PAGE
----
From the perspective of HWDC, the data center is bullish that SAWS, in its present form, will succeed under its stewardship. Already, the ISAWS consortia is expected to be in full production by February; LEADER will be tested later this year; the Case Data System consortia will release an RFP by November; and Consortium IV is well into the planning stage.

Richard Radan, deputy director for HWDC, admits that the consortia approach poses a challenge. "You need a multiple approval process and it's technologically challenging to exchange information between the different systems," he said. But the approach has the widespread buy-in of the counties, which also have greater responsibility for the system's success.

But the present success has come at a price. ISAWS' latest price tag is $312 million to automate less than 15 percent of the state's welfare caseload. A state official has reported that LEADER, which will handle 40 percent of the caseload, will cost $90 million, using essentially the same technology from Unisys. And according to LAO, ISAWS is expected to lose money for nearly 10 years.

The Welfare Reform Wild Card

The Welfare Reform Act of 1996 may have changed welfare as we know it, but the Act has created a new tempest among welfare directors. New reporting requirements are forcing welfare data processing departments to spend scarce time and money upgrading and overhauling software and systems.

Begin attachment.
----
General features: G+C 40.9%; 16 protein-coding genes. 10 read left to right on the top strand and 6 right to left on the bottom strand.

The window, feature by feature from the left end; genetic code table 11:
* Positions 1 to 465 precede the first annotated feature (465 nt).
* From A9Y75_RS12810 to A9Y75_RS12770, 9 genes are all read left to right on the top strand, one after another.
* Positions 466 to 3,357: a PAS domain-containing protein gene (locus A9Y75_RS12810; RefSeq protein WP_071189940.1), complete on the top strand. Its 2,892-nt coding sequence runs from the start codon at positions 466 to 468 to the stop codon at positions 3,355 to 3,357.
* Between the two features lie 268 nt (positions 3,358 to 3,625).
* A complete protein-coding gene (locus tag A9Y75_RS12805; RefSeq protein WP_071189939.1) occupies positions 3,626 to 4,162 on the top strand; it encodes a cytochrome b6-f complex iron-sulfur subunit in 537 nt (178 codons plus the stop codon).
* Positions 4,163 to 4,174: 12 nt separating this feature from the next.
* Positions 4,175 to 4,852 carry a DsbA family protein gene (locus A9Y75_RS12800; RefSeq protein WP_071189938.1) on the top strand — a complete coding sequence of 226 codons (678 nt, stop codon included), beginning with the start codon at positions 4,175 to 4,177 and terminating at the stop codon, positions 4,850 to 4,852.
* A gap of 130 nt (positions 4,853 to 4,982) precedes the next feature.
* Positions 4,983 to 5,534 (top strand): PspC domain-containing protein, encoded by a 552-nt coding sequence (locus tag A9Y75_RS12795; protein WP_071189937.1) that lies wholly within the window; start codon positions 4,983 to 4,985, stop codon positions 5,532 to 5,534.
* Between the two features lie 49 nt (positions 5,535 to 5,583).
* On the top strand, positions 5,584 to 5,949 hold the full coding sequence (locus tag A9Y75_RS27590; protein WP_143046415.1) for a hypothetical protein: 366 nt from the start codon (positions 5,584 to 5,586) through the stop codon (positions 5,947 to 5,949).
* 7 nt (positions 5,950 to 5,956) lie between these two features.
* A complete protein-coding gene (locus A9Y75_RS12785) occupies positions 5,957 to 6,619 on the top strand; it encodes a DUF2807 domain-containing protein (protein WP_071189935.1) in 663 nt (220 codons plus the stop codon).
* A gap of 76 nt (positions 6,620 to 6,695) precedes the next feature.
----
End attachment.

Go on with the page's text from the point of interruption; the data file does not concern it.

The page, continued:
According to John Thomas Flynn, chief information officer for the state of California, welfare reform will have a staggering impact on the state. "The question we have to ask ourselves is, 'Where do we go? Do we slow down or wait?'" Flynn said the consensus is that states can't slow down welfare automation because of the Act. But neither can California afford to move forward without first establishing a strategic plan. At stake is $625 million the state plans to invest in welfare automation projects over the next three years. Already, welfare reform is costing SAWS time. LEADER, the system for Los Angeles County, has fallen behind schedule more than six months because of changes required by the Act. RFPs for Consortium IV and the Welfare Case Data Consortium also may be affected.

Welfare reform will also have an impact on the diminishing amount of human resources available to work on automation projects. Besides SAWS, HWDC is also directing three other major statewide automation projects: child support, child welfare and electronic benefits transfer (EBT). Flynn admitted that California doesn't have enough project managers who can handle $100 million automation projects. Fortunately, EBT is in good shape, because the counties have taken the lead on the project, said Flynn. According to Radan, human resources at HWDC are always tight, but the center is organized in such a way that professionals for systems support and project management are always available to help staff who are assigned to SAWS on a full-time basis.